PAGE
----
Since the Affordable Care Act (ACA—also nicknamed “Obamacare”), additional healthcare coverage options have been available outside employer-sponsored coverage. To find out what health insurance options are available, your eligibility, and any amount of help (in the form of a subsidy) you might qualify for, check out Healthcare.gov, also referred to as “The Marketplace.” Alternatively, some states have their own healthcare-specific website, like MNsure.gov in Minnesota. Regardless of if your state uses the national site or their own, this is the go-to place to find out about possible healthcare options that comply with ACA standards, meaning that they include a base level of coverage (like preventative health screenings, emergency services, pregnancy, etc.).
Many of these plans are High Deductible Health Plans (HDHP), and the higher the deductible, the lower your monthly premium, but the higher the possible out-of-pocket expense you will have. As with other high deductible plans, you can save money in a separate Health Savings Account (HSA) to help cover those expenses. However, Healthcare.gov does not have the option to help you set up an HSA account, so you’ll have to seek that out elsewhere if you are interested in setting that up.
One significant benefit of looking here is the possibility of getting a subsidy. A subsidy will help offset your healthcare cost and is usually applied before any premium you would need to pay every month. Typically, subsidies are calculated based on your projected income for the year, depend on how much money your household is bringing in, and may vary by state. You would need to enroll in an ACA plan within 60 days of being laid off.
Overall, Healthcare.gov can be a lot to juggle—but they do have help available in the form of agents, brokers, or assisters.
Short Term Health Insurance
Short Term health insurance is just that—lower-cost insurance intended to help you bridge the gap between employer-sponsored coverage. Typically, these don’t have preventative benefits (like annual physicals or flu shots covered), but they are significantly less expensive. In addition, this kind of coverage ensures that if something big happens, like an accident where you end up in the hospital, you won’t go broke paying for all those costs.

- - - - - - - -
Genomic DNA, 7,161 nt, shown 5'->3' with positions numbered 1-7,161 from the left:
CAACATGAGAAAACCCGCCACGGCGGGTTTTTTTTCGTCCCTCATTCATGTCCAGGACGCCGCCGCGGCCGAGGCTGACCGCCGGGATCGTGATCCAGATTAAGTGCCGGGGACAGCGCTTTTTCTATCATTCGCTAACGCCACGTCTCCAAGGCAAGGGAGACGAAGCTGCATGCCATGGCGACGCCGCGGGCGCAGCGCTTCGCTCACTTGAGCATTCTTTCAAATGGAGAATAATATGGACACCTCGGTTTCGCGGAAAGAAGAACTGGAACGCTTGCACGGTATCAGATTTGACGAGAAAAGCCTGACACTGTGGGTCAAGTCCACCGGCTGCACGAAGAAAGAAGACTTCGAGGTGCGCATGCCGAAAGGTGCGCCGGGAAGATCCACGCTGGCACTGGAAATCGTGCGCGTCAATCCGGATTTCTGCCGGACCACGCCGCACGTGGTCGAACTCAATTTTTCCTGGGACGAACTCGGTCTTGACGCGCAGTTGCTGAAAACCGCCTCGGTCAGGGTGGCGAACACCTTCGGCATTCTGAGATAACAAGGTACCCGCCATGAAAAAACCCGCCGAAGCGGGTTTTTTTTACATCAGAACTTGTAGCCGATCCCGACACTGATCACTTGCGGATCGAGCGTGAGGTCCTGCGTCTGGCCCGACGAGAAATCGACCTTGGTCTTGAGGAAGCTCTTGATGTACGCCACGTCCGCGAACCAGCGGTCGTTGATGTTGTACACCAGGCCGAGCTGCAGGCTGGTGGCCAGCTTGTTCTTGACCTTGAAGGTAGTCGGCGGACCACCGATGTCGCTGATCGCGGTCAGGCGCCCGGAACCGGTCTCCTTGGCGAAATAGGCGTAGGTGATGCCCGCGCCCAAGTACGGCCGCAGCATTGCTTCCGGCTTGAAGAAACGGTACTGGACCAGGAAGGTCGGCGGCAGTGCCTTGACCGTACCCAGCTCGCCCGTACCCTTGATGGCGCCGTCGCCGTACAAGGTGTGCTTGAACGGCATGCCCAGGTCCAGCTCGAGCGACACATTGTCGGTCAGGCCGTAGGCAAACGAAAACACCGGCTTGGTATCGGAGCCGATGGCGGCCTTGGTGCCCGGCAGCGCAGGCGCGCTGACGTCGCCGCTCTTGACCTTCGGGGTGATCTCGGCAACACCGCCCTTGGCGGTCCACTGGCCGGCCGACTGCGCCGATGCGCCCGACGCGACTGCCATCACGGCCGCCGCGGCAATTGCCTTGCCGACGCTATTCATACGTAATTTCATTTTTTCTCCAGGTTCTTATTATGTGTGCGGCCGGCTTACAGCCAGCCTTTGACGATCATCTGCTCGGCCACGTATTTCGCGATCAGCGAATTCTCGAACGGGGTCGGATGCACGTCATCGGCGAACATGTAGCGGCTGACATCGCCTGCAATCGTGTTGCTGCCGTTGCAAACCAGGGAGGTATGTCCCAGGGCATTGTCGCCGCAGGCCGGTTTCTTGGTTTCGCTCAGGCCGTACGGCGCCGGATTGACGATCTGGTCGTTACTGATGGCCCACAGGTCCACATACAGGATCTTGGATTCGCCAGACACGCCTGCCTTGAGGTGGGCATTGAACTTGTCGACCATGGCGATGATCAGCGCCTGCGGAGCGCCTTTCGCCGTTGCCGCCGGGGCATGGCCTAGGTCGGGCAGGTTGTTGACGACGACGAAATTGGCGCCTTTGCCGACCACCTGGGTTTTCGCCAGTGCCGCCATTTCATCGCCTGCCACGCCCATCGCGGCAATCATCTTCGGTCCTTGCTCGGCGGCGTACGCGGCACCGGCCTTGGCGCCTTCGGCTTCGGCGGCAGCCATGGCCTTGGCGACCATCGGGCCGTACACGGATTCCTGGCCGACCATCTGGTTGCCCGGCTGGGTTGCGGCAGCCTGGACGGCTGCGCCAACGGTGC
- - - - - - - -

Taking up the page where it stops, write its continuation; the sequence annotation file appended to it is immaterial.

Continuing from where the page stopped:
For example, during one period of unemployment, I bought short-term health insurance coverage for my daughter (for a tumultuous month where for a moment, it looked like all of my daughter’s parental units would manage to be out of work all at once). It was under $100 and ensured she had at least some coverage as we figured out the details of her longer-term healthcare coverage.
There are several other options to help pay for healthcare costs varying from good ideas to decidedly bad ones. For example, you could buy a private health insurance plan, take part in Medicaid/Medical assistance based on your financial situation, explore a community health share program, visit community health centers, use telehealth, rely on Minute Clinic, use a healthcare-specific credit card, and/or use discount cards to minimize prescription costs.
Alternatively, you could use the “be careful” plan, which means no health insurance coverage, but no skydiving either. When it comes down to it, consider the short and long-term implications of your healthcare coverage decisions (including the possible financial hardship of having a significant medical diagnosis or expense without being insured) before choosing your course of action.
I Just Got Laid Off--Now What?
by Brenda L. Peterson, The Layoff Lady
It Starts Like Any Other Day
You get up and get ready for work. It starts like any other day. Then, something happens that is a portent of doom:
Whether you have a one-on-one (plus an HR representative) meeting with your soon-to-be-former boss or receive an awkwardly worded email that part of you thinks must be spam or a joke, you are now among the newly unemployed.
Some days, you go to work with lots of plans and come home with a white box filled with all of your workly possessions.
Welcome to the suck.
It's hard to know what to do when you suddenly find yourself out of work. Even if there were rumblings about a possible reduction in force (RIF) at your company, it's still surreal when you realize your job is now over.
Whether you loved your job, hated it, or felt somewhere in between, it's time to deal with your current emotions, assess your current state, and (above all) not do anything particularly counterproductive as you figure out what to do with yourself.
Based on the crazy number of layoffs I've navigated, here are my suggestions for your next steps.
Step 1: Process Your Emotions
Curse you, feelings!